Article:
WASHINGTON — Democratic presidential nominee Joe Biden said Friday whoever is elected president in November should be the one to nominate the next U.S. Supreme Court justice to replace Ruth Bader Ginsburg.
Biden, speaking to reporters from the New Castle Airport in Wilmington, Delaware, objected to a rushed nomination process to replace Ginsburg, who died Friday at 87. His remarks came after Senate Majority Leader Mitch McConnell signaled plans to move ahead on filling the sudden court vacancy.
Biden, a former vice president, compared the new vacancy to the situation after the death of conservative Justice Antonin Scalia, who died in February 2016 before the presidential election won by President Donald Trump. McConnell then refused to take up President Barack Obama’s nomination of Merrick Garland.
“There is no doubt – let me clear– that the voters should pick the president and the president should pick the justice for the Senate to consider,” Biden said. “This was the position the Republican Senate took in 2016 when there were almost 10 months to go before the election. That’s the position the United States Senate must take today.”
“And the election’s only 46 days off,” he added. “I think the fastest justice ever confirmed was 47 days. And the average is closer to 70 days. And so we should do this with full consideration, and that is my hope and expectation what will happen.”
Biden declined to answer questions from reporters.
Ginsburg, one of the court’s liberal justices selected by President Bill Clinton in 1993, died Friday after announcing July she suffered a recurrence of cancer and that lesions had been found on her liver.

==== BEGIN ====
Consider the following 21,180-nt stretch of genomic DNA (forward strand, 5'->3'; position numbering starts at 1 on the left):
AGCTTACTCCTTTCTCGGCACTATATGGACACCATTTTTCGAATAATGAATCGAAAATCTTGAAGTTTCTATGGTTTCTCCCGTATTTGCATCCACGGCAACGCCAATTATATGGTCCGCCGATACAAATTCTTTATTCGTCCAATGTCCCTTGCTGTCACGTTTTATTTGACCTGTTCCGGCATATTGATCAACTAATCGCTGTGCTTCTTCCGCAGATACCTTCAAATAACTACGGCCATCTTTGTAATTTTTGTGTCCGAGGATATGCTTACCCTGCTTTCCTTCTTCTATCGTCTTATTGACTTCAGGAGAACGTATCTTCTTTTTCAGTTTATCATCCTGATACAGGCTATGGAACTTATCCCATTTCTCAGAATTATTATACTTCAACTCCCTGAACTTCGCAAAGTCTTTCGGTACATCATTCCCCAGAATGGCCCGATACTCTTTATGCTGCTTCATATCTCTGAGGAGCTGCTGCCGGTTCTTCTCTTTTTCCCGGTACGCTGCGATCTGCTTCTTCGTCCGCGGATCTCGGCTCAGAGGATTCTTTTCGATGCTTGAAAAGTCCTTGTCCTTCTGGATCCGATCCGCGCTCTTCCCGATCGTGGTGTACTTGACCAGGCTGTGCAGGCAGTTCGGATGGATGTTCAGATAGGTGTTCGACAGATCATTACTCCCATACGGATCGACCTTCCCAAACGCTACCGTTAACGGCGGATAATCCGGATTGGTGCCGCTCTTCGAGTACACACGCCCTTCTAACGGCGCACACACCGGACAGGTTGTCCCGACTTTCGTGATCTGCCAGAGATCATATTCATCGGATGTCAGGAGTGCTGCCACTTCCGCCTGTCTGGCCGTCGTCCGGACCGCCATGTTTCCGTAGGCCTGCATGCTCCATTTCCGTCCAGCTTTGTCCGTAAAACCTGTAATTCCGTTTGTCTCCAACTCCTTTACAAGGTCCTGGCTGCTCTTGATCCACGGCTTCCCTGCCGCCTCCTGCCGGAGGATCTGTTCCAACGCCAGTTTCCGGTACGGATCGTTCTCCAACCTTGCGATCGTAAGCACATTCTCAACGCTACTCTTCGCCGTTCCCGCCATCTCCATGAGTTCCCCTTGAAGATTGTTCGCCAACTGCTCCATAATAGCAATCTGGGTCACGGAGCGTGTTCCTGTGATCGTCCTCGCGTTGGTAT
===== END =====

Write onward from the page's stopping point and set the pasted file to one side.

Her vacancy gives Republicans a rare opportunity to solidify conservative control of the court, perhaps for decades to come, and it gives Trump a rare chance to appoint three justices in just one term. Her death has major ramifications on the presidential election, providing an opening for Trump to reframe the race from his handling of the coronavrius pandemic to the makeup of the high court.
Trump was brief in his remarks about Ginsburg following a campaign event in Minnesota.
“She just died? Wow. I didn’t know that,” Trump said. “She led an amazing life. What else can you say? She was an amazing woman, whether you agree or not. She was an amazing woman who led an amazing life. I’m actually sad to hear that.”
The president did not say whether he intends to nominate a justice before the Nov. 3 election. A senior administration official, speaking on the condition of anonymity to reveal internal discussions, confirmed to USA TODAY that Trump intends to choose a nominee soon, though declined to discuss a specific timeline.
In a statement, McConnell said, “President Trump’s nominee will receive a vote on the floor of the United States Senate.”
“Americans reelected our majority in 2016 and expanded it in 2018 because we pledged to work with President Trump and support his agenda, particularly his outstanding appointments to the federal judiciary,” he added. “Once again, we will keep our promise.”
Biden, in his short remarks about Ginsburg, called the justice “consistent and reliable and a voice for freedom and opportunity for everyone.”
“She never failed. She was fierce and unflinching in her pursuit of the civil and legal rights of everyone,” Biden said. Her opinions and her dissent are going to continue to shape the basis of our law for a generation. Tonight and in the coming days, we should focus on the loss of her justice and her enduring legacy.
Staff writers Richard Wolf, John Fritze, David Jackson, Christal Hayes and Phillip M. Bailey contributed to this report. Reach Joey Garrison on Twitter @joeygarrison.